Empress 1908 Gin is the result of a collaboration between Victoria distillers and the Fairmont Empress Hotel in Victoria, British Columbia. The name suffix 1908 refers to the year the hotel opened its doors. Inspired by the cocktail and tea offering of the hotel, Empress Gin contains a signature blend of black tea and butterfly pea flower in it.
Since the 1920s, the Fairmont Empress Hotel has been famous for its afternoon tea. The actual hero of this event is the hotel's black tea, created specifically for their tea room. But it's the Gin's indigo blue color that catches your attention at first. And this deep blue color that changes into a vibrant pink made it such a success in social media.
What is Empress Gin?
Alcohol: 42.5% ABV, 85 proof
Botanicals: Black tea, butterfly pea flower, cinnamon bark, coriander seeds, ginger, grapefruit peel, juniper berries, and rose petals.
Victoria Distillers released Empress Gin in 2017. And within its first year, the indigo blue Gin based on a corn spirit won a gold medal at New York's World Wine & Spirits Awards. After that, it didn't take long until the images were all over Instagram. Why? No wonder, as it's focussed on the visual. The deep purple to an indigo shade of the Gin is beautiful for the eye. But obviously, the real winner is the color shift when the PH value of the drink changes.
The addition of citrus juice or tonic water will change the deep purple color to light pink. Mixing these elements creates a bright pink Gin Sour cocktail or a pinkish serve of Gin and Tonic. Of course, depending on your perspective, this either makes this spirit even more fun or too gimmicky.
Don't get fooled by the distinctive and bright color. Taste and flavorwise Empress 1908 is a rather classic type of Gin. Strong notes of juniper and citrus dominate the overall floral Gin.
The taste of Empress 1908 Gin
When poured in a glass, the purple spirit doesn't look like a Gin at first. But once you smell the piney, citrusy, and floral aromas of Empress, you'll realize that this creation might be more traditional than you thought at first. That impression is reinforced when you try the first sip.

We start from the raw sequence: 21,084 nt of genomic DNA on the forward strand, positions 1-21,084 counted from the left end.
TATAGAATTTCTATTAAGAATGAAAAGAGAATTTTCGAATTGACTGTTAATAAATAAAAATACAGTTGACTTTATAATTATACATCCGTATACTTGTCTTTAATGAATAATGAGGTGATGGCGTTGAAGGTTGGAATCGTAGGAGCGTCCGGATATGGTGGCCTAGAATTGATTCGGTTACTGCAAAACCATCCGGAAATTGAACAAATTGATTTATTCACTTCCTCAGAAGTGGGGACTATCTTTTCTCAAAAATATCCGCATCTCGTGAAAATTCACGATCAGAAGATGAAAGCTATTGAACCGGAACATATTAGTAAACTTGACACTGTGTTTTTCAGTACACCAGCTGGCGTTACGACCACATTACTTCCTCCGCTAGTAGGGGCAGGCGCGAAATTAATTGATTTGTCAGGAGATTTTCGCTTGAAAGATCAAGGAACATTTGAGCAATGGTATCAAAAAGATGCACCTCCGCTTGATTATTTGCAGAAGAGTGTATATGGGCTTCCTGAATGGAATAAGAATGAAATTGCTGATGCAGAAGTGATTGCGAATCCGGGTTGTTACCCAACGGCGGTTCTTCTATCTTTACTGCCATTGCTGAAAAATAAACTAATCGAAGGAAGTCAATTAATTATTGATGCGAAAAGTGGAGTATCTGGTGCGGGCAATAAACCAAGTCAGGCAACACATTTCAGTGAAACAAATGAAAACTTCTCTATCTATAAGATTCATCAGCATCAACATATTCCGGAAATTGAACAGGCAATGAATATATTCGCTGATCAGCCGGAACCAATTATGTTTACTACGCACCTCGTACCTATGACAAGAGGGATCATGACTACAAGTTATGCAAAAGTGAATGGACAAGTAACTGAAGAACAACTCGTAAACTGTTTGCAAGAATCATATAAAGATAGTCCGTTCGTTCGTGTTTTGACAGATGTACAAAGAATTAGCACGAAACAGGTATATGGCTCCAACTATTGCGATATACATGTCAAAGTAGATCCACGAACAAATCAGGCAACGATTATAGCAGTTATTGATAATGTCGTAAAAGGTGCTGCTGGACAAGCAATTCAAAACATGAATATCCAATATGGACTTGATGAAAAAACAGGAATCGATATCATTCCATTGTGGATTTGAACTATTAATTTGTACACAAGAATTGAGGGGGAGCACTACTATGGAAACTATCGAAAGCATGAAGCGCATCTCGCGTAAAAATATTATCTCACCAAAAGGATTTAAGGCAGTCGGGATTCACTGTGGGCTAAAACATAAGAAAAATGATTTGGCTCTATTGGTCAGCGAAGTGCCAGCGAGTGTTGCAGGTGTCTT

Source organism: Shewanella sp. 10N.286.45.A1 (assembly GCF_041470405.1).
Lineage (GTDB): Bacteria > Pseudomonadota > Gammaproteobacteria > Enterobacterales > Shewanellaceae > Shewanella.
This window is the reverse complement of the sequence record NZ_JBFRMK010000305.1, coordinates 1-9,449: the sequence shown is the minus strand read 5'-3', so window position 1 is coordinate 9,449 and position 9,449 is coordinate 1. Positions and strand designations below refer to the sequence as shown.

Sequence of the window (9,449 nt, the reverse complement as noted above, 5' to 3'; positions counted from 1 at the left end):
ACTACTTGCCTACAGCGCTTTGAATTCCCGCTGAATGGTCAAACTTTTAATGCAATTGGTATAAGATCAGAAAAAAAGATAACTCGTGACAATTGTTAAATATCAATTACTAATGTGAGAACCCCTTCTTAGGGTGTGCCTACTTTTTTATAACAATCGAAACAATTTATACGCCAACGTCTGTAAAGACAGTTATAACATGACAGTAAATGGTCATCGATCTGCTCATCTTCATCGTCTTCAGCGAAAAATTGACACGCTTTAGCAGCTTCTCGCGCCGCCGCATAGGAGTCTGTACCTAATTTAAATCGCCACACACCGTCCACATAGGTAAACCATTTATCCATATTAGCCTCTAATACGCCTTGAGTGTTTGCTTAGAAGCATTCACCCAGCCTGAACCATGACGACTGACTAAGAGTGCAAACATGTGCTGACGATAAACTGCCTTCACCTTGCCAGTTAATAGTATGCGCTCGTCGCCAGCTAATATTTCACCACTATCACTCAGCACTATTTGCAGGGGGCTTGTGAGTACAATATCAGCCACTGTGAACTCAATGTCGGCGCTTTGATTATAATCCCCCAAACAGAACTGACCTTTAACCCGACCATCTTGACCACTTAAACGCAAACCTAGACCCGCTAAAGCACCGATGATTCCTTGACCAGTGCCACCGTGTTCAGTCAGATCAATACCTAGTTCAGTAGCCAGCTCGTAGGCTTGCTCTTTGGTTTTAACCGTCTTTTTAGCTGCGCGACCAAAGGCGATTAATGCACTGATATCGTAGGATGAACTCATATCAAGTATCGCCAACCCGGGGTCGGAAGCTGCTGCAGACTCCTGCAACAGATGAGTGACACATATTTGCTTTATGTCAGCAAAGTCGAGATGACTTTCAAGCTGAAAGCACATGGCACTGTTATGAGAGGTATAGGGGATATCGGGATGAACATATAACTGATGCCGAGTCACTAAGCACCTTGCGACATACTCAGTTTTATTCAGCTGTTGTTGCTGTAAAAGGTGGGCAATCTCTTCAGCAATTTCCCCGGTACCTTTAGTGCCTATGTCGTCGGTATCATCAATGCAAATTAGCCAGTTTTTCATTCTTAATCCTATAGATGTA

The taste of Empress Gin is dry and citrusy with intense notes of juniper. It also offers floral hints coming from rose petals. However, if you are looking for a floral gin, this is not the one. The only slightly floral notes are paired with grapefruit and more juniper, so they are not the leading actor in Empress.
The finish is dominated by coriander, green tea, black tea, and cinnamon. You can also feel a slight heat coming from the spirit. This warmth also lingers after the Gin is gone.
Overall, Empress Gin has a rather traditional flavor profile. Some tasting reviews still may describe it as floral, but honestly, to me, the Gin is far from that. What you get is a color-changing Gin with a juniper-forward taste. Notes of black tea, grapefruit, and cinnamon round off the flavor profile.
What makes Empress Gin purple?
The dark purple color of Empress Gin comes from the Butterfly pea flower. This botanical is popular in northern Thailand. Traditionally the flower is used to make a tea you mix with lemon juice and a little honey.
Technically, you can use dried butterfly pea flowers to color any type of spirit. Another way to bring the color-changing properties into a drink is by making a dark blue Butterfly pea flower syrup. The syrup can be used instead of regular simple syrup in almost every cocktail recipe. And you can also add a few drops to your G&T to tint it slightly pinkish.
Empress 1908 FAQs
Empress Gin is a modern interpretation called contemporary Gin. Other reviewers often named this category "contemporary London Dry Gin".
Empress Gin is best mixed with a premium Indian Tonic. For instance, Fever-tree Indian tonic water or Fentiman's Indian Tonic water.
Empress Gin changes color when adding ingredients that change the ph value. Adding citrus juice or tonic water will change the color to pink.